Georgia GOP Revolt: Beach, Senators Lead Uprising Against Gov. Kemp-Demand Special Session

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ATLANTA, Georgia – Eleven of Georgia’s Republican state senators are petitioning Governor Brian Kemp to call a special legislative session to amend election law, according to State Senator Brandon Beach (R-Cherokee County), the ring leader of the uprising.

The legislators have also demanded an immediate oversight committee to look into the general election and rectify any mistakes prior to the January 5th runoff election for two U.S. Senate seats still up for grabs. That run-off could determine control of the U.S. Senate.

Beach explained to The Georgia Star News that widespread concern over the consent decree, voting discrepancies, and residency requirements have compromised faith in the upcoming runoff election.

“My constituents are concerned about that consent decree. It was signed off by the secretary of state and was not voted on by the General Assembly,” he said. “The problem with that agreement is that the poor man or woman that stands in line for two hours has to show their license, have their signature matched, [and then they] get their vote cast. Come to find out [the rules for absentee ballots], [and] they’re not happy. A person got their absentee ballot without ID and without signature matching. They feel like their vote was diluted because of this agreement by the secretary of state.”

Secretary of State Brad Raffensperger (R) signed the consent decree-brokered by failed GA gubernatorial candidate State Sen. Stacy Abrams (D)-with the Democratic Party earlier this year.

The agreement outlined enforcement of promptly notifying electors of absentee ballot rejections, and further procedures for signature matching on absentee ballots.

Problem is, according to Beach,  it never went to the Georgia general assembly for ratification, which is required by Georgia law.

Last week, noted attorney Lin Wood sued Raffensperger for additional signature match requirements made within the consent decree. In the lawsuit, Wood argued that Raffensperger lacked the authority to circumvent the legislature to amend election law.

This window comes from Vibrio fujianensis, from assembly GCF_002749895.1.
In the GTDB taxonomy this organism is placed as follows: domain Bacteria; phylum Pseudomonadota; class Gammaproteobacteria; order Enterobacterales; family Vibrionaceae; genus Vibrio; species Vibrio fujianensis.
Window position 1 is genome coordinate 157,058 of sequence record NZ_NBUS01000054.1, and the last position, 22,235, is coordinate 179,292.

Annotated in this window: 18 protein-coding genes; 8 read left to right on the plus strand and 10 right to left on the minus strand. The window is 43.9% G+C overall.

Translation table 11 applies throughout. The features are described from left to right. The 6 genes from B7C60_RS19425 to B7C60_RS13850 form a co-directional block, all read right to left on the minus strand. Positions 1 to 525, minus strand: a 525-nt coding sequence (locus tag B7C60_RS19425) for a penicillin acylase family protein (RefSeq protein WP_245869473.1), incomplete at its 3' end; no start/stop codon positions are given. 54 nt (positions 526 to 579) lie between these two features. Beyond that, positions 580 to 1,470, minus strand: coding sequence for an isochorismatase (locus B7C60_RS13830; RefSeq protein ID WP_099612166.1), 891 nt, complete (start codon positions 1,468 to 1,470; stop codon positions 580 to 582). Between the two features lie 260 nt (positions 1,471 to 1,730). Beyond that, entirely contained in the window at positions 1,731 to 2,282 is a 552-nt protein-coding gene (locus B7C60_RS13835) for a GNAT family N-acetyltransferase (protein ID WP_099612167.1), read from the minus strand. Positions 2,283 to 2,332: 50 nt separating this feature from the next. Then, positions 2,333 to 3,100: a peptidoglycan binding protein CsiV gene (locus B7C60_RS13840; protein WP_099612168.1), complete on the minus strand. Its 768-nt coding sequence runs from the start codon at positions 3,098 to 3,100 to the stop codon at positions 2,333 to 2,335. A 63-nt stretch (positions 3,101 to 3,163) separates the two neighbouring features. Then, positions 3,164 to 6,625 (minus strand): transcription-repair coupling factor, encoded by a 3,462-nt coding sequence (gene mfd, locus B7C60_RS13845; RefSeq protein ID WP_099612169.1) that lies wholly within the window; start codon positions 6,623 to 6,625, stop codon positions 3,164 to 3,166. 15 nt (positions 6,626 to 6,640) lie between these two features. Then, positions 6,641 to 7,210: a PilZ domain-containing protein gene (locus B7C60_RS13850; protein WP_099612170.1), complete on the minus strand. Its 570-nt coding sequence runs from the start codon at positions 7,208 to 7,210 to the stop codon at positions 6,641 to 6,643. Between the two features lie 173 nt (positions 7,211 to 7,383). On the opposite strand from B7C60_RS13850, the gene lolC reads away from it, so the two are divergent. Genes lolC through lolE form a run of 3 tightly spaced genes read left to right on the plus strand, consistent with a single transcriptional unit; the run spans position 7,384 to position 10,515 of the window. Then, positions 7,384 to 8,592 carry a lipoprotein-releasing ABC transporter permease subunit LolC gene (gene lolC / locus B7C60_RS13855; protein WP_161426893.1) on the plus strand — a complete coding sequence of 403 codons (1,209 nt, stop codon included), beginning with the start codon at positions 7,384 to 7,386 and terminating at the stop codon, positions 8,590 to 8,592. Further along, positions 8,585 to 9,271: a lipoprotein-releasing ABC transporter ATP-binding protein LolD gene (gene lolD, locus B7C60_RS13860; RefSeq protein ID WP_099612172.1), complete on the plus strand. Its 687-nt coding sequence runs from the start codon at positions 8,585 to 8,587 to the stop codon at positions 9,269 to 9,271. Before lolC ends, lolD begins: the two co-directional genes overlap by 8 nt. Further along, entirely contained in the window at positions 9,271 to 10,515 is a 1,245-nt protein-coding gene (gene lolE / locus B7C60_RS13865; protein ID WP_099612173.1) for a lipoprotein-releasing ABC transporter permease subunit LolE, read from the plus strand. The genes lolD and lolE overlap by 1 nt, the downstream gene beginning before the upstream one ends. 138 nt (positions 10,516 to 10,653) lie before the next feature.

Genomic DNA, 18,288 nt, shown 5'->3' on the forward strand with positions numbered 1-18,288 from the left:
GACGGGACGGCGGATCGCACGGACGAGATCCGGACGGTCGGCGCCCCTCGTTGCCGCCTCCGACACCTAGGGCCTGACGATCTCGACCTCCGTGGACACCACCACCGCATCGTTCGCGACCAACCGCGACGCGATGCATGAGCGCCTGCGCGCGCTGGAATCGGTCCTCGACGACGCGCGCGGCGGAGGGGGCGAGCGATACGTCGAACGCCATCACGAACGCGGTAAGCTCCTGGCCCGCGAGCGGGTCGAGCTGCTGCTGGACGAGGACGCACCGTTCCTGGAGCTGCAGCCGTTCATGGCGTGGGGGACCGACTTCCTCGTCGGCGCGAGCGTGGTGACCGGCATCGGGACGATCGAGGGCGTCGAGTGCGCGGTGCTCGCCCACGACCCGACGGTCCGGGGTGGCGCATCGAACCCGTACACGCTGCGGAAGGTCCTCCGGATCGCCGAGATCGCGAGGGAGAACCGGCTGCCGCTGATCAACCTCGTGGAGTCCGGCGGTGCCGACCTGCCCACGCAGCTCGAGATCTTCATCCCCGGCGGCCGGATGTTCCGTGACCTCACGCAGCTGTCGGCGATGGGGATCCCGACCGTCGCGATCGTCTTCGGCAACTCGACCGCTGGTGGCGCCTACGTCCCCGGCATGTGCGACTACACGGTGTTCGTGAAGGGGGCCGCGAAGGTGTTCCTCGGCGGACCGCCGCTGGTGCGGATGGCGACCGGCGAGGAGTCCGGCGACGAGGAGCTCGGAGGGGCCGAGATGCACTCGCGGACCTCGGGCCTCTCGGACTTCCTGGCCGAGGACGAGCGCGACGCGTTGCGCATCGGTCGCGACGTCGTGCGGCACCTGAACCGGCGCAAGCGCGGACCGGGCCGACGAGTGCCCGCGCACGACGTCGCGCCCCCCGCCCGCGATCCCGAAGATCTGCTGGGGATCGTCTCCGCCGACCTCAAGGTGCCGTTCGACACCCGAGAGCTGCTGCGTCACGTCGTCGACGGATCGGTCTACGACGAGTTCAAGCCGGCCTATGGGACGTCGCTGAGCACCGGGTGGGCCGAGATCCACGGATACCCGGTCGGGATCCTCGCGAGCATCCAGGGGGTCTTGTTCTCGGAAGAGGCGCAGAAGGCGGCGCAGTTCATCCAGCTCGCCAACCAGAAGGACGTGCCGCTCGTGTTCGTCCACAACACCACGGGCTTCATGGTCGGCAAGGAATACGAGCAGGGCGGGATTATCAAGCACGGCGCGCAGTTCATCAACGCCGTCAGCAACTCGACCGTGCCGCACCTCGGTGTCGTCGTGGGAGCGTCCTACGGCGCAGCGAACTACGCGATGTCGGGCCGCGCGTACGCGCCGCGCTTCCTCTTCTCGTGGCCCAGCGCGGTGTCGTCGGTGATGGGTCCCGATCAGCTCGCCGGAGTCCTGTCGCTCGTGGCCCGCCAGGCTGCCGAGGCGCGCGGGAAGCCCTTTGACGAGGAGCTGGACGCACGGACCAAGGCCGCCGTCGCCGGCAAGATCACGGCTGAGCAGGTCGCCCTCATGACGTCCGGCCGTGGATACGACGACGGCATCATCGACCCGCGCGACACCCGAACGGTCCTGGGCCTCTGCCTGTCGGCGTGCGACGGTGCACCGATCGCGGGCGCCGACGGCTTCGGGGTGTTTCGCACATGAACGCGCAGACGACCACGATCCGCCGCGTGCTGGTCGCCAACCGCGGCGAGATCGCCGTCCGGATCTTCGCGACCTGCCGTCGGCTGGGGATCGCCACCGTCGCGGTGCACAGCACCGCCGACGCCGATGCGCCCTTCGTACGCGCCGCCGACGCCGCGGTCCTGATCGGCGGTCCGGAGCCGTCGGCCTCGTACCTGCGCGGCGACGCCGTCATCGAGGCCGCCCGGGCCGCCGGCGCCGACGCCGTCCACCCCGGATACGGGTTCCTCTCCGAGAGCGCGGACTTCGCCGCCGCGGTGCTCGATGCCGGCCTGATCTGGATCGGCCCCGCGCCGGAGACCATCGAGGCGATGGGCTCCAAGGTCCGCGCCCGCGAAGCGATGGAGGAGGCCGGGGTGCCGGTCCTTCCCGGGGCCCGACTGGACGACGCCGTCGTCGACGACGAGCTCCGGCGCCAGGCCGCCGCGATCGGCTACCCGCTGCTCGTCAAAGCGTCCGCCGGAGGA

Beach shared that voters also have expressed concerns about the residency requirement laws for voter registration.

“The other thing they’re upset about is this residency requirement – now people can move to Georgia, if they come and register before December 7,” he said. “I think it’s unfair that you can vote in two separate Senate races in two different states in the same election cycle.”

In previous weeks, Democratic activists encouraged individuals to exploit Georgia’s residency requirements by establishing residency temporarily to vote in the senatorial election runoff.

Raffensperger and Deputy Secretary of State Jordan Fuchs denounced the practice roundly, warning would-be temporary voters that they’d face up to 10 years in prison and $100,000 fine.

Last week, Kemp issued a joint statement with Lieutenant Governor Geoff Duncan (R) and House Speaker David Ralston (R). All three stated that they didn’t intend to call a special legislative session.

Speaker Pro-tem Jan Jones (R-Milton) said on the John Fredericks radio show on November 11 that a special session was not necessary and would be a waste of time and resources.

It is unclear whether this latest petition has persuaded Kemp, Duncan, or Ralston.

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Corinne Murdock is a reporter at The Georgia Star News and the Star News Network. Follow her latest on Twitter, or email tips to [email protected].
Photo “Brian Kemp” by Brian Kemp. Background Photo “Georgia Capital” by andre m. CC BY-SA 3.0.

 

 

 

 

 

 

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One Thought to “Georgia GOP Revolt: Beach, Senators Lead Uprising Against Gov. Kemp-Demand Special Session”

  1. jamesb

    i remember georgia demanding that tennessee share water with them from the tenn river near chattanooga. seems like they were claiming the boundary line was wrong going back many years when it was first surveyed.

    looks like they still dont understand numbers. if they did not get it right then,who believes they got it right now?

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